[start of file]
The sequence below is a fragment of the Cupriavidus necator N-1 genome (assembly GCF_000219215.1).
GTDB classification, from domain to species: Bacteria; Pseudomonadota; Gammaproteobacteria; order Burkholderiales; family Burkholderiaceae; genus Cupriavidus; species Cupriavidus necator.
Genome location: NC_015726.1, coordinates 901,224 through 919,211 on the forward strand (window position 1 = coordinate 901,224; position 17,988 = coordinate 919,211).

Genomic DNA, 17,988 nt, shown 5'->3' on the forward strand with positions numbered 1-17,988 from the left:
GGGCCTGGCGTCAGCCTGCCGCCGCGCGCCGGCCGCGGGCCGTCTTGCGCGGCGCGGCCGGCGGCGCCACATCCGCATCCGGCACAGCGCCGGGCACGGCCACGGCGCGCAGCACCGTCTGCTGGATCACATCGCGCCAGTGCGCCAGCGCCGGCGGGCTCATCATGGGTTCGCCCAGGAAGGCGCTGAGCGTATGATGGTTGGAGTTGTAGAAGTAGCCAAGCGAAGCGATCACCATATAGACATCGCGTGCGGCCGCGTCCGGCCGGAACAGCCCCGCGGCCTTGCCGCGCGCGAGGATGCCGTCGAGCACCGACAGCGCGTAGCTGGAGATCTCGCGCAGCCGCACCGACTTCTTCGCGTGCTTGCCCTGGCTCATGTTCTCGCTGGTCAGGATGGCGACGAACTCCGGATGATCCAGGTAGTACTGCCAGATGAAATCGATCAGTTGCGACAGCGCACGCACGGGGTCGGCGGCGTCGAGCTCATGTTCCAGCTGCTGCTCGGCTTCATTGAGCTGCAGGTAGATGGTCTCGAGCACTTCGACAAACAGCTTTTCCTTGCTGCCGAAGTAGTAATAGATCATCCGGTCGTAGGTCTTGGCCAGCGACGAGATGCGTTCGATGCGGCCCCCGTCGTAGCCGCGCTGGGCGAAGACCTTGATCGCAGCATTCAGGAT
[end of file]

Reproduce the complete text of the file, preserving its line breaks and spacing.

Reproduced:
The sequence below is a fragment of the Cupriavidus necator N-1 genome (assembly GCF_000219215.1).
GTDB classification, from domain to species: Bacteria; Pseudomonadota; Gammaproteobacteria; order Burkholderiales; family Burkholderiaceae; genus Cupriavidus; species Cupriavidus necator.
Genome location: NC_015726.1, coordinates 901,224 through 919,211 on the forward strand (window position 1 = coordinate 901,224; position 17,988 = coordinate 919,211).

Genomic DNA, 17,988 nt, shown 5'->3' on the forward strand with positions numbered 1-17,988 from the left:
GGGCCTGGCGTCAGCCTGCCGCCGCGCGCCGGCCGCGGGCCGTCTTGCGCGGCGCGGCCGGCGGCGCCACATCCGCATCCGGCACAGCGCCGGGCACGGCCACGGCGCGCAGCACCGTCTGCTGGATCACATCGCGCCAGTGCGCCAGCGCCGGCGGGCTCATCATGGGTTCGCCCAGGAAGGCGCTGAGCGTATGATGGTTGGAGTTGTAGAAGTAGCCAAGCGAAGCGATCACCATATAGACATCGCGTGCGGCCGCGTCCGGCCGGAACAGCCCCGCGGCCTTGCCGCGCGCGAGGATGCCGTCGAGCACCGACAGCGCGTAGCTGGAGATCTCGCGCAGCCGCACCGACTTCTTCGCGTGCTTGCCCTGGCTCATGTTCTCGCTGGTCAGGATGGCGACGAACTCCGGATGATCCAGGTAGTACTGCCAGATGAAATCGATCAGTTGCGACAGCGCACGCACGGGGTCGGCGGCGTCGAGCTCATGTTCCAGCTGCTGCTCGGCTTCATTGAGCTGCAGGTAGATGGTCTCGAGCACTTCGACAAACAGCTTTTCCTTGCTGCCGAAGTAGTAATAGATCATCCGGTCGTAGGTCTTGGCCAGCGACGAGATGCGTTCGATGCGGCCCCCGTCGTAGCCGCGCTGGGCGAAGACCTTGATCGCAGCATTCAGGAT